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CarBrain
10-03-2010, 08:31 AM
When I receive my 550i, I will driving from the dealership to my home which is about 90 miles.

Is it o.k. to drive such a long distance the first time I receive the car? This will be a non-stop drive.

My car has the regular steptronic automatic without dynamic handling.

Mr. Magic
10-03-2010, 08:41 AM
I have never seen any recommended restrictions other than 2 items:

1) Dealer and owners manual will tell you to keep below 4500 rpm for the first 1200 miles. If you have 8-speed auto, and don't punch down, then it should never get that high. But if you do by mistake, I wouldn't worry much.
2) Also, try not to stay in the same gear the whole time on the highway. Vary the gearing around a bit. My guess is you'll be enjoying the accelerations, so it should be fine. Just try not to rev it up too high for first 1200 miles.

helodrive
10-03-2010, 08:43 AM
There is a section in your owners manual that talks about the break-in period. I don't have mine in front of me but as I remember it says don't exceed 4500 rpm but double check. My drive was 120 miles and I kept below 4500 rpm and varied the speed a little.....I have done this with the last three new BMW's I have owned and no problems.

Good luck

markl53
10-03-2010, 09:34 AM
In regular "D" mode, I find the auto trans likes to stay at very low rpm's when driving "gently". I leave mine in "DS" mode a good part of the time to keep the revs up a little more and let the engine exercise a bit. I'm coming from 12 years of driving manuals and typically, driving a manual keeps the engine at higher revs, this is not necessarily a bad thing during break-in. You don't want to never let the engine breathe a little and get to 4500 rpm a few times.

AzNMpower32
10-03-2010, 11:58 AM
There is nothing wrong with a drive of any length during break-in. Check the owner's manual for complete details. A couple points of interest.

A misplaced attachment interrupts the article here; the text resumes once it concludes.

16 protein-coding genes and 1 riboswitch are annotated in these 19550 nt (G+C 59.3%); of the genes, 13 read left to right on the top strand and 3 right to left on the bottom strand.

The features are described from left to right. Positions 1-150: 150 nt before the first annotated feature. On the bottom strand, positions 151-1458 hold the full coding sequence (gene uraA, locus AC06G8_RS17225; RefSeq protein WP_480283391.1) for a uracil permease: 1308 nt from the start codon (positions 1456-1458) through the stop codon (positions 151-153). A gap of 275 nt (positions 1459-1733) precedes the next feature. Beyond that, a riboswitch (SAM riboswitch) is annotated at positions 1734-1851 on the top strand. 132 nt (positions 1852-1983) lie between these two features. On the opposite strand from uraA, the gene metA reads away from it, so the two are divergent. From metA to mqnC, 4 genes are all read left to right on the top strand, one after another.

First 500km

Try to avoid heavy braking (ABS)
All new tires have a thin film on the tread from the manufacture process, so full handling capabilities can't be completely realised. Try not to drive like on a race track.


First 2000km

Vary the revs, avoid staying at the same rpm for an extended period of time.
Try not to exceed 160km/h or 4500rpm. It won't kill you if you do, just don't make a habit of it.

dunccfp
10-03-2010, 04:45 PM
It all bull****e.......I've been driving for 33 years and have broken all my cars in the same. Take it to redline but don't keep it there for too long. That's it.....never had a problem.

1HOT BMR
10-03-2010, 05:23 PM
My take is to drive it normally without taking it to redline in every gear and to make sure that the oil is up to temperature before I do any spirited acceleration. In fact, I believe the variety of engine speeds and loads is better for the engine to properly seat the rings and bearings. I will change the oil at 1500, 7500, 15000 and every 7.5K thereafter. :thumbup:

melor
10-03-2010, 05:48 PM
My take is to drive it normally without taking it to redline in every gear and to make sure that the oil is up to temperature before I do any spirited acceleration. In fact, I believe the variety of engine speeds and loads is better for the engine to properly seat the rings and bearings. I will change the oil at 1500, 7500, 15000 and every 7.5K thereafter. :thumbup:

I have to agree with the drive it normally. I was particularly careful not to stress the engine too much till the oil temp reached normal working temp, but I continue to do that in my car now...

Paul

quackbury
10-04-2010, 08:20 AM
If you are driving 90 miles, you should NOT do it non-stop. It is EXTREMELY important to stop every 10-15 miles, get out of the car, rand un around it 3 times, yelling "WOO HOO!" If you are under 50 years old and under 250 pounds, doing cartwheels is also appropriate.




BTW BMW has always recommended varying the speed / RPM's during break-in. If you use cruise control on the drive home, you may want to vary the speed. This may not be any more helpful than the cartwheels, though.

PS: bed the brakes, to extend the life of the pads and rotors. If you do not know how, do a Google search.